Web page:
A sacred place for thousands of years, the Aix-en-Provence cathedral has become a religious landmark in Provence. The imposing church combines three architectural styles (Romanesque, Gothic and Baroque), due to the many alterations it has undergone over the centuries. Today, Aix cathedral is a national monument that is one of the most visited sites in Aix.
History of Aix-en-Provence Cathedral
The Aix-en-Provence cathedral is located on the route of the ancient Via Aurelia. A fragment of a Roman wall and the columns of the baptistery seem to have given rise to the legend that St. Saviour’s was built on the site of an ancient temple dedicated to Apollo.
According to Christian tradition, Saint-Maximin, who came from Palestine with Mary Magdalene in a boat belonging to Lazarus, built a modest chapel dedicated to the Holy Saviour (Saint-Sauveur) on the site. Hence the dedication of Aix-en-Provence cathedral to Saint-Sauveur.
Different construction eras
There were several interruptions during the construction, due to wars, plagues and lack of finance, which explains the combination of different architectural styles which make up Aix Cathedral as we know it today:
- Roman in the baptistery and its eight antique columns (5th or 6th century);
- Romanesque in the south side aisle (from the 11th century) where massive and regular stones originate from the missing Roman Forum;
- Gothic in the rest of the building with a flamboyant element in the main portal (16th century); and
- Baroque in the north side aisle, added to later in the central nave in the 17th century.
The construction of the cathedral
The first construction of a Christian sanctuary dates from around 500 AD with a small oratory “The Saviour’s Transfiguration”. The church was later enlarged by Bishop Basilius due to the increasing number of believers. The new church comprised a group of episcopal buildings including a chapel, a baptistery and other rooms.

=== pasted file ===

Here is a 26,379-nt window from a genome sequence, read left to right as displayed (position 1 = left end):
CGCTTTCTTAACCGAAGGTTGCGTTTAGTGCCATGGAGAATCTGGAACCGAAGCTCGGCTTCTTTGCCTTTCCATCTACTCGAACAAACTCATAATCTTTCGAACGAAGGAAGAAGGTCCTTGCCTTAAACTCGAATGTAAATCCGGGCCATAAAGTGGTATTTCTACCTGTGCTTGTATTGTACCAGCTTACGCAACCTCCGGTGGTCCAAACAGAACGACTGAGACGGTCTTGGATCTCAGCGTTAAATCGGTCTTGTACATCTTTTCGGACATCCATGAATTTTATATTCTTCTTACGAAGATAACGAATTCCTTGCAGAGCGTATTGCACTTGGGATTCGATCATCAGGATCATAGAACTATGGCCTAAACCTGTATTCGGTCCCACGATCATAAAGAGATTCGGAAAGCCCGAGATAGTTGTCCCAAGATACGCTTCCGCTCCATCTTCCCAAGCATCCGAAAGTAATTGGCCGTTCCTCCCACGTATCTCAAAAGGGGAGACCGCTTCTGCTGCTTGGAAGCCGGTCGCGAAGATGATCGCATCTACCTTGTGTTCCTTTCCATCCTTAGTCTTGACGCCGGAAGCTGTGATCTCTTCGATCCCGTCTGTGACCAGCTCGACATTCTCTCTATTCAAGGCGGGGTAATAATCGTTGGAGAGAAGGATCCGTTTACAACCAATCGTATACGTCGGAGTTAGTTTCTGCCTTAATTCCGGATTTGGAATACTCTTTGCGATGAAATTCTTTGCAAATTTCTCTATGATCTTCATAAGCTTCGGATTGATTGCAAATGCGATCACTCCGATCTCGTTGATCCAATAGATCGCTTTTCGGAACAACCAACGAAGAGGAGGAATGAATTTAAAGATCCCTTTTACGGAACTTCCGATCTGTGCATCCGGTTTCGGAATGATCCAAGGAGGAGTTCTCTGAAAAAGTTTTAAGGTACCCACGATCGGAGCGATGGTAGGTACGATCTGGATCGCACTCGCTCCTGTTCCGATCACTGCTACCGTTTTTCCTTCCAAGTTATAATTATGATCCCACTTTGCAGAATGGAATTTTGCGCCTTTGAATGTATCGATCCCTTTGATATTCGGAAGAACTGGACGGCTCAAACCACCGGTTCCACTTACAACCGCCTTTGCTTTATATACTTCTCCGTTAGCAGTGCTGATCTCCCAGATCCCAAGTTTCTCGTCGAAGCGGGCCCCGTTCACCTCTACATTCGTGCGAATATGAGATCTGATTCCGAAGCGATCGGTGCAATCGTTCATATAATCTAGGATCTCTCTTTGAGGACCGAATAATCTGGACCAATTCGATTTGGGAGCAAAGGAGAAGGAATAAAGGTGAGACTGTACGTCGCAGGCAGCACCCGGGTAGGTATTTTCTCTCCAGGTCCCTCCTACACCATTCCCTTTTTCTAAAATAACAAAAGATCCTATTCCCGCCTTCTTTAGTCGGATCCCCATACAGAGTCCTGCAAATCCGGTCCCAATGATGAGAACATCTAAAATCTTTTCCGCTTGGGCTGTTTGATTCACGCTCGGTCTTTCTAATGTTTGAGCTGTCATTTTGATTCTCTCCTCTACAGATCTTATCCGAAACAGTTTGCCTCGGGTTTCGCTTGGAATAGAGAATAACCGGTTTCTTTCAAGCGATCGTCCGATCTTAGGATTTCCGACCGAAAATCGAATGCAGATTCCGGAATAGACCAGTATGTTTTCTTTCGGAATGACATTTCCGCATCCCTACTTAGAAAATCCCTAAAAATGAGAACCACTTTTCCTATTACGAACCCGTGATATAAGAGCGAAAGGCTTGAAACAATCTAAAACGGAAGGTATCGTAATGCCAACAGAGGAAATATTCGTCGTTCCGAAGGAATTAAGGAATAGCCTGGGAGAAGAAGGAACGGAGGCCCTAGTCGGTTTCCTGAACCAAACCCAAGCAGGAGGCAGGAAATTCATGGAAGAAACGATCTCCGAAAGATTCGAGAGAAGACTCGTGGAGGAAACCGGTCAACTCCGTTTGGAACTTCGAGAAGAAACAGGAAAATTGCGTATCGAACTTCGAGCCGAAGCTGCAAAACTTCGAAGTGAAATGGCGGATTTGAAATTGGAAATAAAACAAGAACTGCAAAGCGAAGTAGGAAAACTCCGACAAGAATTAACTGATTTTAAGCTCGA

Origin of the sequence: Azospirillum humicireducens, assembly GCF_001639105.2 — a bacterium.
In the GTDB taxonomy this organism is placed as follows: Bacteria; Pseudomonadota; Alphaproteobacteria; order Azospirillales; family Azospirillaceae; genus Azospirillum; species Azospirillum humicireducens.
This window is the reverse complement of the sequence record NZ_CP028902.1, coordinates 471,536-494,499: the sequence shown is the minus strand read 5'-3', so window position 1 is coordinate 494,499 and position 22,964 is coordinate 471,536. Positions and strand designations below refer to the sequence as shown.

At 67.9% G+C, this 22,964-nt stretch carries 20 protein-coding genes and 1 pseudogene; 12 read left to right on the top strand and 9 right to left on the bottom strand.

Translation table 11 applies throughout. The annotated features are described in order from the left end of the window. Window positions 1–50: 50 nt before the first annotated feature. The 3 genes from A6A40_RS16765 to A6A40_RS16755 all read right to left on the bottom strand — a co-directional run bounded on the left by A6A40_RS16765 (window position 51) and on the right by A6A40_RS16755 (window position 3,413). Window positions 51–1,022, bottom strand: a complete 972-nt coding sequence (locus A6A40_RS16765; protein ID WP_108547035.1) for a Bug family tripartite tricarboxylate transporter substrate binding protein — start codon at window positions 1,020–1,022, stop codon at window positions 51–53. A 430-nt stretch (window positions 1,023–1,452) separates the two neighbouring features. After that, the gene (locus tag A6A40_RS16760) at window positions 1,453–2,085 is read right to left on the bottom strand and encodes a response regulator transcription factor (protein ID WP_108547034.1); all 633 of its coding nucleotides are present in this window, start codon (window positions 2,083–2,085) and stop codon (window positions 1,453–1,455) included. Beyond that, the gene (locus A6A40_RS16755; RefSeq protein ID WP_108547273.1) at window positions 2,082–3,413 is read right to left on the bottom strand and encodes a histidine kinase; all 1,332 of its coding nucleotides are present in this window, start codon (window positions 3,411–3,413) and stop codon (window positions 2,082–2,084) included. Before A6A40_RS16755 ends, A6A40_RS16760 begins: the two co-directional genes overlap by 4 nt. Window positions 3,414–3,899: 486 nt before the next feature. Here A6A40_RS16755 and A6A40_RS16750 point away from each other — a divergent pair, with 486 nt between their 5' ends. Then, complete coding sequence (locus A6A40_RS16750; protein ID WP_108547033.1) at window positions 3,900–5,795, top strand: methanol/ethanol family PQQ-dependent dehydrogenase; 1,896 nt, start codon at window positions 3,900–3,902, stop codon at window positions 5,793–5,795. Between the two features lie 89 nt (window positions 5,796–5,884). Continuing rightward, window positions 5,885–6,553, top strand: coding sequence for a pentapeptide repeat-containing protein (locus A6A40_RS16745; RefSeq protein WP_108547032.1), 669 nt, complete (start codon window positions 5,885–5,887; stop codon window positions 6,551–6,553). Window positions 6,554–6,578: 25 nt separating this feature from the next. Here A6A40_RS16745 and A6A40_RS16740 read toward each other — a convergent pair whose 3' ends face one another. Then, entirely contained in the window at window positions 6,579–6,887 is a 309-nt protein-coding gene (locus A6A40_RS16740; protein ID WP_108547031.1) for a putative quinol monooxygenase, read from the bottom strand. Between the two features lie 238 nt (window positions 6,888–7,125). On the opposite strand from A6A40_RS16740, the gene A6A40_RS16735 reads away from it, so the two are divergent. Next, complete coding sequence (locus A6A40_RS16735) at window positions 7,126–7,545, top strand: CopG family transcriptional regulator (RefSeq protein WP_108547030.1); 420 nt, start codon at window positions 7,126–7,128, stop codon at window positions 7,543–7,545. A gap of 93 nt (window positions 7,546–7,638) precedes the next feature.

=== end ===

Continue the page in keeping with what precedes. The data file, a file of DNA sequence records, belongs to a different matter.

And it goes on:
In 731, the Saracens destroyed the city of Aix as well as the church. The people of Aix rebuilt it in 1057 under Rostagnus, Bishop of Aix and Benedictus, the Cathedral Provost. The bishop dedicated the cathedral in 1103.
In addition, Benedictus built a cloister next to the cathedral where he established himself with other monks living under the rule of Saint Augustine.
The vast choir gallery was rebuilt in 1285. Moreover, following new extensions in the 14th century, a new Gothic nave was added to the original Romanesque nave. The latter was then relegated to a side aisle.
A new side aisle was added in the 17th century.
Finally, the cathedral underwent a major restoration in the 19th century. The high altar with two angels of gilded wood in the Empire style is an addition from 1805. Between 1857 and 1862, the nave was redecorated with painted and sculpted neo-Gothic elements.
My book recommendation!
Its name? Simply:
Gothic: Architecture, Sculpture, Painting by Rolf Toman, Publisher: Ullmann
This book has been for me a great resource that helped me better understand the Gothic movement in art from the 12th century to the Renaissance. An architectural style that first originated in France and spread all over Europe.
Over 500 pages it focuses on the development of Gothic architecture with many illustrations and photographs, but not only. I’ve also found interesting the in-depth discussion of the most diverse art forms, including painting, sculpture, metalwork and even book illumination! It also includes specific coverage of the Cathars’ Heresy and the Papal Palace in Avignon. And, of course, it mentions the cathedral of Saint-Sauveur in Aix-en-Provence!